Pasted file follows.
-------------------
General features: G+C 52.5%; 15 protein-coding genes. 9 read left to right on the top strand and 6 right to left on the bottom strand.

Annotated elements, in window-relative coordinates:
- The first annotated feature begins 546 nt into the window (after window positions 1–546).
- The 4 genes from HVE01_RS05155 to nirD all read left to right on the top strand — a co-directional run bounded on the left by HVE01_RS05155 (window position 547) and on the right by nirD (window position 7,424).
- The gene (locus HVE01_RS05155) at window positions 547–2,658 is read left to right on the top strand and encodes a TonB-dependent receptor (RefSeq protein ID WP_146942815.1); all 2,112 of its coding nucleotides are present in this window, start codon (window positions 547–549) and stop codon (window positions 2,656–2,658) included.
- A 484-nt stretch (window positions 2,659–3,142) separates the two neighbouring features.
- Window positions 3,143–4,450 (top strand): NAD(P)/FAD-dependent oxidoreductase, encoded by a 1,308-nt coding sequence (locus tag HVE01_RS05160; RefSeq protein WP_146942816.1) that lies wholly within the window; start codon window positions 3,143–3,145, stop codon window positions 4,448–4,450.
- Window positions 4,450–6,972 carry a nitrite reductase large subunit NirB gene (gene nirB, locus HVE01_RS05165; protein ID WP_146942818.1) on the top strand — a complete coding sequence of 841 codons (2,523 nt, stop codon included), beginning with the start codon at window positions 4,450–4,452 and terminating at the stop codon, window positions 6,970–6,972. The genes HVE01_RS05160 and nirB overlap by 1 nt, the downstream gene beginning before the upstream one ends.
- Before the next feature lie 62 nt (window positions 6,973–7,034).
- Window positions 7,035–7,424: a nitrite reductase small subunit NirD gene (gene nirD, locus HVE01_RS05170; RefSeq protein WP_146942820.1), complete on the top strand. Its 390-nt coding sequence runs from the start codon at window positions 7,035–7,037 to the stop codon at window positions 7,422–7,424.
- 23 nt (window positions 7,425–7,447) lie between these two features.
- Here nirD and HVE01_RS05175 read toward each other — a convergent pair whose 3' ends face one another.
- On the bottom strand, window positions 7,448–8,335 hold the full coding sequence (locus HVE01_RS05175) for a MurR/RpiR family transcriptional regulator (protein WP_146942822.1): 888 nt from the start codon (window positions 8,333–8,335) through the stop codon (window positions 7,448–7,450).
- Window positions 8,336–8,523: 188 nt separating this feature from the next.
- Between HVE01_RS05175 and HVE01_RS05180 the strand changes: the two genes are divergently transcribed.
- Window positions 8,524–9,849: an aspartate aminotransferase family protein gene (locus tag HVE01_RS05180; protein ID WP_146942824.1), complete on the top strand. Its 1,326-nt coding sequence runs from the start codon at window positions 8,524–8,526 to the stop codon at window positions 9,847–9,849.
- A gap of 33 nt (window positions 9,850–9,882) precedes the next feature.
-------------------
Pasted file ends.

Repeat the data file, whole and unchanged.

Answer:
General features: G+C 52.5%; 15 protein-coding genes. 9 read left to right on the top strand and 6 right to left on the bottom strand.

Annotated elements, in window-relative coordinates:
- The first annotated feature begins 546 nt into the window (after window positions 1–546).
- The 4 genes from HVE01_RS05155 to nirD all read left to right on the top strand — a co-directional run bounded on the left by HVE01_RS05155 (window position 547) and on the right by nirD (window position 7,424).
- The gene (locus HVE01_RS05155) at window positions 547–2,658 is read left to right on the top strand and encodes a TonB-dependent receptor (RefSeq protein ID WP_146942815.1); all 2,112 of its coding nucleotides are present in this window, start codon (window positions 547–549) and stop codon (window positions 2,656–2,658) included.
- A 484-nt stretch (window positions 2,659–3,142) separates the two neighbouring features.
- Window positions 3,143–4,450 (top strand): NAD(P)/FAD-dependent oxidoreductase, encoded by a 1,308-nt coding sequence (locus tag HVE01_RS05160; RefSeq protein WP_146942816.1) that lies wholly within the window; start codon window positions 3,143–3,145, stop codon window positions 4,448–4,450.
- Window positions 4,450–6,972 carry a nitrite reductase large subunit NirB gene (gene nirB, locus HVE01_RS05165; protein ID WP_146942818.1) on the top strand — a complete coding sequence of 841 codons (2,523 nt, stop codon included), beginning with the start codon at window positions 4,450–4,452 and terminating at the stop codon, window positions 6,970–6,972. The genes HVE01_RS05160 and nirB overlap by 1 nt, the downstream gene beginning before the upstream one ends.
- Before the next feature lie 62 nt (window positions 6,973–7,034).
- Window positions 7,035–7,424: a nitrite reductase small subunit NirD gene (gene nirD, locus HVE01_RS05170; RefSeq protein WP_146942820.1), complete on the top strand. Its 390-nt coding sequence runs from the start codon at window positions 7,035–7,037 to the stop codon at window positions 7,422–7,424.
- 23 nt (window positions 7,425–7,447) lie between these two features.
- Here nirD and HVE01_RS05175 read toward each other — a convergent pair whose 3' ends face one another.
- On the bottom strand, window positions 7,448–8,335 hold the full coding sequence (locus HVE01_RS05175) for a MurR/RpiR family transcriptional regulator (protein WP_146942822.1): 888 nt from the start codon (window positions 8,333–8,335) through the stop codon (window positions 7,448–7,450).
- Window positions 8,336–8,523: 188 nt separating this feature from the next.
- Between HVE01_RS05175 and HVE01_RS05180 the strand changes: the two genes are divergently transcribed.
- Window positions 8,524–9,849: an aspartate aminotransferase family protein gene (locus tag HVE01_RS05180; protein ID WP_146942824.1), complete on the top strand. Its 1,326-nt coding sequence runs from the start codon at window positions 8,524–8,526 to the stop codon at window positions 9,847–9,849.
- A gap of 33 nt (window positions 9,850–9,882) precedes the next feature.